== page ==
In August 2016, Rousseff was sensationally impeached by the Senate on the spurious grounds that she had manipulated the country’s budget deficit figures, a practice that is both constitutionally problematic and extremely common among Brazilian legislators.
And in July 2017, under equally extraordinary circumstances, Lula was sentenced to nine years in prison after having been found guilty of accepting a bribe, in the form of a luxury apartment, from Petrobras officials.
Lula denied the accusations, but his appeals were rejected by the Brazilian Supreme Court and, from behind the bars of a federal prison cell, he was unable to run again for political office — something he had intended to do in 2018, after Rousseff’s second term had to come to an end, had she been allowed to complete it.
The fall-out from Lava Jato paved the way for the shock of last year’s election result: the country’s mainstream leaders were disgraced, the economy was stagnant, the conservative middle classes were in uproar, and the one person capable of regaining the political initiative for the left — Lula, who, despite his conviction, remained enormously popular with ordinary Brazilians — was in jail.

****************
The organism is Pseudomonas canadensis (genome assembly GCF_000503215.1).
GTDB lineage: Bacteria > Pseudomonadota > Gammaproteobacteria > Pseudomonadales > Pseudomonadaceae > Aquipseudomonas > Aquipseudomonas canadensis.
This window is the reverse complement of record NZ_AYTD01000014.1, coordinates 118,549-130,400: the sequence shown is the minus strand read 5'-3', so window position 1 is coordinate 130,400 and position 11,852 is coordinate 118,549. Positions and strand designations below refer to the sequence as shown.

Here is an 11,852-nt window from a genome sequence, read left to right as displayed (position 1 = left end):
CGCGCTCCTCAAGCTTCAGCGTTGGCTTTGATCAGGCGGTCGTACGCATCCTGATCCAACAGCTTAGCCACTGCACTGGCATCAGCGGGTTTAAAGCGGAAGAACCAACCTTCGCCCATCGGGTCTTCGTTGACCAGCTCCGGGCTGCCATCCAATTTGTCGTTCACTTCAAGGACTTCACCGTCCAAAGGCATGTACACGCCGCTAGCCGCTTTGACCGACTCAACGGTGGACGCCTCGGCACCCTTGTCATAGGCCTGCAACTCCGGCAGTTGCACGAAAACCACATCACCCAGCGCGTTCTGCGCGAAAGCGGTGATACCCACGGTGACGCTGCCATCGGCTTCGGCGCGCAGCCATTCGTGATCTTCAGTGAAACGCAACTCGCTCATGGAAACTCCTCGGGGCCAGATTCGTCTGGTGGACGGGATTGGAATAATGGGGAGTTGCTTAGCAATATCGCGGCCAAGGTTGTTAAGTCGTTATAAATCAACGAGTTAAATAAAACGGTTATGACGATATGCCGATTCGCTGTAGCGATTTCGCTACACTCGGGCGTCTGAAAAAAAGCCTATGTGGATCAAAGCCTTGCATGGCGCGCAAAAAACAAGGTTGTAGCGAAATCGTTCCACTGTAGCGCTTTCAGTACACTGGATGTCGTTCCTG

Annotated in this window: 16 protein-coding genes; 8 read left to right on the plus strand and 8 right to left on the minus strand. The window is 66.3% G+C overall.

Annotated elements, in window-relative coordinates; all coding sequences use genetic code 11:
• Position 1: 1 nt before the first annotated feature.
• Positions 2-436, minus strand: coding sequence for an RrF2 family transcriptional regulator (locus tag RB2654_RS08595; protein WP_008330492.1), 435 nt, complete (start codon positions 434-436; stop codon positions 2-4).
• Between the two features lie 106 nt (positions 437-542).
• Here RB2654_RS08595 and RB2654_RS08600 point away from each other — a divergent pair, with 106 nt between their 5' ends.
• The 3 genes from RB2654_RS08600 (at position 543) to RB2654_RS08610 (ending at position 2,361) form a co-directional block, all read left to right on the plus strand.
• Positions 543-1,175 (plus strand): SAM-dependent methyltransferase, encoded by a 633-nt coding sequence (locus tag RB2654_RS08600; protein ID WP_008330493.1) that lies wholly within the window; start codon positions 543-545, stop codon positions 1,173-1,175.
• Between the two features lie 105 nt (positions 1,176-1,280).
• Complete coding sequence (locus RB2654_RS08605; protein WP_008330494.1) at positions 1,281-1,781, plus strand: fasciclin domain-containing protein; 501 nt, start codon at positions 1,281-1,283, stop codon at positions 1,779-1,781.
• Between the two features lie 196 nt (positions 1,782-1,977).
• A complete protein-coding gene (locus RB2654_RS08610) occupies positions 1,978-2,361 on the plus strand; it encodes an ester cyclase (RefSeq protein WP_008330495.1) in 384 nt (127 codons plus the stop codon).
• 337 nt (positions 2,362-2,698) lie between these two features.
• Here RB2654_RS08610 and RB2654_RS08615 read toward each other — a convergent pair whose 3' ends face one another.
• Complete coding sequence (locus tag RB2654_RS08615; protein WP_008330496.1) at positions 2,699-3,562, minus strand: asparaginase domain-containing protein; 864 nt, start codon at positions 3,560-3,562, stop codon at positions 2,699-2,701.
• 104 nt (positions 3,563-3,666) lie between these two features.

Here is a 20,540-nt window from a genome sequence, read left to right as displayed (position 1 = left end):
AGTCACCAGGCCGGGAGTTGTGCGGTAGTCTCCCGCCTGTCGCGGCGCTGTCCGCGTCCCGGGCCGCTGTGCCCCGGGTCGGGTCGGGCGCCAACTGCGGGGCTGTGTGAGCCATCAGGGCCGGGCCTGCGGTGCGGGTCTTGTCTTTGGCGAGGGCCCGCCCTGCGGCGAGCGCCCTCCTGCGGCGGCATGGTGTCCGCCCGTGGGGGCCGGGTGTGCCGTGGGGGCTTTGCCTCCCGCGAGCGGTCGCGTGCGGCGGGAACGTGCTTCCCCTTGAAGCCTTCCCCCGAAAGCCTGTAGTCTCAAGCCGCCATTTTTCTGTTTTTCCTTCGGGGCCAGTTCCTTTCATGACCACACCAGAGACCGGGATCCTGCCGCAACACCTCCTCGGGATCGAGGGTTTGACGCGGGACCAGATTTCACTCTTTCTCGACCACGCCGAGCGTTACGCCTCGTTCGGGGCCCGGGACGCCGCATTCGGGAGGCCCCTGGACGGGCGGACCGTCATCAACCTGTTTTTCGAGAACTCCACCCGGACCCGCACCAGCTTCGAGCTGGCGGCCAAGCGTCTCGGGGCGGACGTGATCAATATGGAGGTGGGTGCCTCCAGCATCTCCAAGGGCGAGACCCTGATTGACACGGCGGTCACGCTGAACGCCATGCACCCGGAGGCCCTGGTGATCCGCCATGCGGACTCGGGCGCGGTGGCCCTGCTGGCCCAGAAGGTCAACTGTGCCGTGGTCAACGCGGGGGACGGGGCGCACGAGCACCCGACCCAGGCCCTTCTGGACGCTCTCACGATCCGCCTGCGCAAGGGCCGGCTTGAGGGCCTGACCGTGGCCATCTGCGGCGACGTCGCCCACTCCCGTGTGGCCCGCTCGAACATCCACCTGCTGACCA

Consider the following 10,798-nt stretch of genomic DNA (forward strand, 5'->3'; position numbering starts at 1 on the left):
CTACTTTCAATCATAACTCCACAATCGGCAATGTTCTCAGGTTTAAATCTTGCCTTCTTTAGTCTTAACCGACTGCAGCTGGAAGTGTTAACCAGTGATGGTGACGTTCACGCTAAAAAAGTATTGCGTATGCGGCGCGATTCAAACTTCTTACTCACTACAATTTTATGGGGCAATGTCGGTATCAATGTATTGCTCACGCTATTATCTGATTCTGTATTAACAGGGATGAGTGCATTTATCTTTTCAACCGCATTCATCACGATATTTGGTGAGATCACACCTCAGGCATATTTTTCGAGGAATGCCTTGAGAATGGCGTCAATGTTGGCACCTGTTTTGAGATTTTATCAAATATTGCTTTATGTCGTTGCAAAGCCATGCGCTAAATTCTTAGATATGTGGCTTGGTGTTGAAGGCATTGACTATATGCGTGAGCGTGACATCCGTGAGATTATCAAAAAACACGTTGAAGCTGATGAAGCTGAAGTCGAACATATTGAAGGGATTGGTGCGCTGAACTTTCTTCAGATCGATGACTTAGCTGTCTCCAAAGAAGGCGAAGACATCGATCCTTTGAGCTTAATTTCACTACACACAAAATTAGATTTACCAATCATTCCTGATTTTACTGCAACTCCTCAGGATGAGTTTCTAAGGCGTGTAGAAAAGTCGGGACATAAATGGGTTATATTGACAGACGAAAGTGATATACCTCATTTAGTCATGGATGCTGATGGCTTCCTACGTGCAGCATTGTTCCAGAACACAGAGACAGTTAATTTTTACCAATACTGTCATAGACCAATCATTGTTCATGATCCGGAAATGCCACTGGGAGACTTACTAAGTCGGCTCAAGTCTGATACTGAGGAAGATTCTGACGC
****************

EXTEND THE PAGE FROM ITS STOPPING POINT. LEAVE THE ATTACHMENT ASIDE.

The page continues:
Out of all this chaos emerged the extreme nationalist and authoritarian presidency of Bolsonaro, an ex-army captain with a longstanding fetish for military government and a track-record of using racist, sexist, and homophobic rhetoric.
And yet — as the flood of grassroots protests and political controversies that have marked the early stages of his presidency so vividly illustrate — Bolsonaro is struggling to escape the highly contested and, in many ways, absurd set of circumstances that made his candidacy possible in the first place.
In addition to having no answer to Brazil’s deeply-rooted economic woes — Bolsonaro’s staunchly neoliberal platform is guaranteed to make matters worse — the shadow of Lava Jato hangs over his administration.